Last week the Department of the Interior issued a proposal to expand hunting and fishing opportunities across the National Wildlife Refuge System. It’s an unexpected increase in access to public lands, as it comes from the administration that has presided over the largest reduction of protections for those lands in history. But is this new proposal everything that interior secretary David Bernhardt claims it is?
Let’s look at his statements and see how they compare with reality.
The Numbers Don’t Add Up
The Claim: “New or expanded hunting and fishing opportunities at 74 National Wildlife Refuges and 15 National Fish Hatcheries ... across more than 1.4 million acres.”
The Reality: According to the proposal’s text, the rule would only open up seven wildlife refuges and 15 fish hatcheries to new hunting and fishing opportunities, while amending rules on 67 additional wildlife refuges. So while rules are changing across the mentioned 1.4 million acres, they do not add up to anything close to 1.4 million acres of new places to hunt and fish.
In fact, you’ll find only two wildlife refuges that are going to open to both hunting and fishing under this proposal: the Silvio O. Conte National Wildlife Refuge, which spans 36,000 acres in Massachusetts and Connecticut, and the 330-acre Green Bay National Wildlife Refuge in Wisconsin. Not only are 36,330 acres a whole lot less than 1.4 million, but even on those acres only certain types of hunting are becoming available in select areas. Green Bay, for instance, is only opening up to sport fishing and whitetail-deer hunting, with the latter allowed in designated areas only. There are no details on how many designated acres there will be within that refuge.
...Nor Do the Impacts
The Claim: Speaking to host Cam Edwards in an interview on NRA TV, Bernhardt claimed that the proposed regulations are “absolutely major” when it comes to recruiting new hunters.
The Reality: The text of the proposed rule addresses the matter succinctly: “Because the participation trend is flat in these activities since 1991, this increase in supply will most likely be offset by other sites losing participants. Therefore, this is likely to be a substitute site for the activity and not necessarily an increase in participation rates for the activity.” The Department of the Interior itself does not anticipate that the proposed rule will create any new hunters.
The Claim: Speaking to Edwards, Bernhardt applauds the economic contribution hunters and anglers make to conservation efforts through taxes on equipment purchases and license sales. He suggests that the proposed rule could substantially increase that contribution. The text of the rule suggests an estimate of $763,500 in increased recreation-related spending in local economies surrounding the wildlife refuges in question, and a total economic impact of $1.8 million for communities adjacent to them.
The Reality: According to the proposed rule’s own findings, the majority of fishing and hunting happens within 100 miles of a participant’s home. The prediction? “It is unlikely that most of this spending would be ‘new’ money coming into a local economy; therefore, this spending would be offset with a decrease in some other sector of the local economy.” So read past the initial $1.8 million claim, and the proposed rule itself actually concludes that the real-world economic impact would be only $351,000 nationally. The proposed rule acknowledges how minuscule that number is. “The maximum increase would be less than three-tenths of 1 percent for local retail trade spending.” Assuming that only a portion of that total is spent on items taxed by Pittman-Robertson or Dingell-Johnson, and on licenses, tags, and duck stamps, the total additional benefit to conservation achieved by these new rules is effectively nothing.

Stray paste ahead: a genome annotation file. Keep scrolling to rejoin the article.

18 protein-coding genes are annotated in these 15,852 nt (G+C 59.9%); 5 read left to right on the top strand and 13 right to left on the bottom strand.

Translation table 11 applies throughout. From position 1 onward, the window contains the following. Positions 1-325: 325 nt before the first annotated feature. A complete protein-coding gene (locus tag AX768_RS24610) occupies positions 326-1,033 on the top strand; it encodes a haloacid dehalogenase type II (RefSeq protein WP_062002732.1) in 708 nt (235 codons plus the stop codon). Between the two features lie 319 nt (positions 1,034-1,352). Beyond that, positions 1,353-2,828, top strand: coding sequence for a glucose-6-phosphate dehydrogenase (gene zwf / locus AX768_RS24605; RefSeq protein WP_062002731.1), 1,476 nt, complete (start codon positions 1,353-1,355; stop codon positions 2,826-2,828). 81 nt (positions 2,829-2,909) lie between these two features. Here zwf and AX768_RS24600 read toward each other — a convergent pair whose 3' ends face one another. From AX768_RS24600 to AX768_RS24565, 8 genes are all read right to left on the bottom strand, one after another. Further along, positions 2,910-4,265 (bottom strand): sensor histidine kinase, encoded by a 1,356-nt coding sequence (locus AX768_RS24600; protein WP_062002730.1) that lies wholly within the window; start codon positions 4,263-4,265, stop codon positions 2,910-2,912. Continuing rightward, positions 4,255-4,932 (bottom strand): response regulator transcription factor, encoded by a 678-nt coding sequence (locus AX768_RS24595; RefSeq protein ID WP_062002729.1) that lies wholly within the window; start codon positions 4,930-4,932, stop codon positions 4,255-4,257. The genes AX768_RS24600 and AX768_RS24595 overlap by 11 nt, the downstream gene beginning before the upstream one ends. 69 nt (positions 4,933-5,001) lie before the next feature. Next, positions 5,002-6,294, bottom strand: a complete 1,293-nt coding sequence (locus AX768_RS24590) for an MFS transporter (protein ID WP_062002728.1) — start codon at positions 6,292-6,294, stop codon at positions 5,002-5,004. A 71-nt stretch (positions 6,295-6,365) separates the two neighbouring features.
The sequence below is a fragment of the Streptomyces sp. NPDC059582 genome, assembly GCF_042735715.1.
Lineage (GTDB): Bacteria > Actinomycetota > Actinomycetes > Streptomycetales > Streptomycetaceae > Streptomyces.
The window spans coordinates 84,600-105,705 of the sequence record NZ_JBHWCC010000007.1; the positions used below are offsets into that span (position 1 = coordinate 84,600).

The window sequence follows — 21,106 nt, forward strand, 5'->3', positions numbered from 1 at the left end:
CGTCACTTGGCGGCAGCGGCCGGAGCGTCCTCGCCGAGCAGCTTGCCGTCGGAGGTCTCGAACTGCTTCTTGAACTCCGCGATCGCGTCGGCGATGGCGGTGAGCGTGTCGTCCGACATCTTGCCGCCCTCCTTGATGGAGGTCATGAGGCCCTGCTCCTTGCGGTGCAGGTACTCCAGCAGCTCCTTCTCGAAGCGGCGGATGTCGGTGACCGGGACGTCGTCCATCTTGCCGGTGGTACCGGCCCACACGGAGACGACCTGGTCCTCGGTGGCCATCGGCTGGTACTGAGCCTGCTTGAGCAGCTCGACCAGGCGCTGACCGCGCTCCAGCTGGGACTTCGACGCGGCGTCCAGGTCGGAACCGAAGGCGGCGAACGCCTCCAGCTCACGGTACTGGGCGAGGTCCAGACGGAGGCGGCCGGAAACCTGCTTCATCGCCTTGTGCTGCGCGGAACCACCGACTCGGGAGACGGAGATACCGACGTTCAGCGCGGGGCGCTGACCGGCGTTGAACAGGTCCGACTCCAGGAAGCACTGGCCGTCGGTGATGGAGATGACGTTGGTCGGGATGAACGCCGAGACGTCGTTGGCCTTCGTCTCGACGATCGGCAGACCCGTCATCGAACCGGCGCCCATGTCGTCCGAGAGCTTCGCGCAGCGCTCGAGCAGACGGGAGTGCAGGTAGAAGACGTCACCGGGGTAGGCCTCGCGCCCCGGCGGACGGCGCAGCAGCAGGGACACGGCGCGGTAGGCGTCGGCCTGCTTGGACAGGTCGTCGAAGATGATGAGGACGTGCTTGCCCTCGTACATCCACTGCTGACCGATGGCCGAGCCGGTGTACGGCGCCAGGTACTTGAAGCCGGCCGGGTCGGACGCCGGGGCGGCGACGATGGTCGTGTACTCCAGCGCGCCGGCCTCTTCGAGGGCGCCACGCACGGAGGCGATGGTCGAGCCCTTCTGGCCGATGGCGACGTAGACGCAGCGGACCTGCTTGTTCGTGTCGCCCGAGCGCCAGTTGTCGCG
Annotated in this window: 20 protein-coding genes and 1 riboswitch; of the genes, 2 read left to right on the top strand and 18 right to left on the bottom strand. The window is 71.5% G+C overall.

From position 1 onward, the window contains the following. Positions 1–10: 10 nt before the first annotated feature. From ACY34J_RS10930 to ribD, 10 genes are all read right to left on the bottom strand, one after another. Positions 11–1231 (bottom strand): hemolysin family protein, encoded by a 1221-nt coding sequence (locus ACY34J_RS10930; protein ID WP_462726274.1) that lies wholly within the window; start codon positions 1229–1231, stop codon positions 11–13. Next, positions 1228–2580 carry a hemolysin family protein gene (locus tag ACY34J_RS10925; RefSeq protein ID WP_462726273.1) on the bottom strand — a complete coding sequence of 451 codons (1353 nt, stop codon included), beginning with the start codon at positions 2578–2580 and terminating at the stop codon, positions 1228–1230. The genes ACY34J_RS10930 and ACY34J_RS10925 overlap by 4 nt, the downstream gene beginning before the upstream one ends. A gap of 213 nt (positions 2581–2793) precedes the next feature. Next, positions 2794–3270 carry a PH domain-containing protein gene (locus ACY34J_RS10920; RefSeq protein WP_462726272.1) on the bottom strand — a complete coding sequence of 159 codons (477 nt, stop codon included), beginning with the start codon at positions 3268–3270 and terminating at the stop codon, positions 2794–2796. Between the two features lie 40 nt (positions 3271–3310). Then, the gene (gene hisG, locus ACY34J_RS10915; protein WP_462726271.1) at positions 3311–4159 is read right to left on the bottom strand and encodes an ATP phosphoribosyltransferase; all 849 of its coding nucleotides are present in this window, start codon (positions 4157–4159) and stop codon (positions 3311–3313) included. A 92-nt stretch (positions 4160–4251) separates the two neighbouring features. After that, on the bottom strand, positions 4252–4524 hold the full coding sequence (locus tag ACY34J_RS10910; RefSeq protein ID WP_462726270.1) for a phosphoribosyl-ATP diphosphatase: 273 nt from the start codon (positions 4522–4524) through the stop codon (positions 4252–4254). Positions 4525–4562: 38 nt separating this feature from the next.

There’s Still Red Tape
The Claim: Speaking on NRA TV, Bernhardt says that he’s “getting rid of a ton of complexity between what state laws said and our laws said, all of which will make it much easier for hunting and fishing.”
The Reality: Hunting and fishing on wildlife refuges is governed by both state and federal laws, and while this new rule does attempt to streamline some language in specific regulations on specific wildlife refuges, it does not alter that arrangement or substantially change any regulations.
The text of the proposed rule highlights, as its biggest regulatory change, the removal of same-day airborne hunting prohibitions on wildlife refuges in Alaska. The reason for that change? It duplicates Alaska state law and is therefore superfluous. You still can’t scout animals by airplane within 24 hours of hunting them, and now there’s just one regulation telling you that rather than two.
Expanding public access to public lands and increasing participation in hunting and fishing are both worthy goals, even if they’re achieved incrementally. While these new regulations may not have a substantial impact when viewed nationally, they could make all the difference when it comes to giving a single person a better hunting season or a more enjoyable day fishing.
What concerns me here is the big picture. Bernhardt is disproportionally championing what’s ultimately an extremely small achievement, while continuing to put most of his department’s efforts behind programs that actually threaten wildlife populations and supporting Trump administration policies that are destroying both public access and the habitats wildlife depends on. And that’s part of a larger pattern of suppressing science, prioritizing extraction, and alleged corruption. Viewed like that, this proposal is nothing but a smoke screen.
Oh, and the fact that NRA TV was a willing platform for Bernhardt to champion that smoke screen and was cheerleading his lies? That’s just one more reason why hunters should leave the NRA.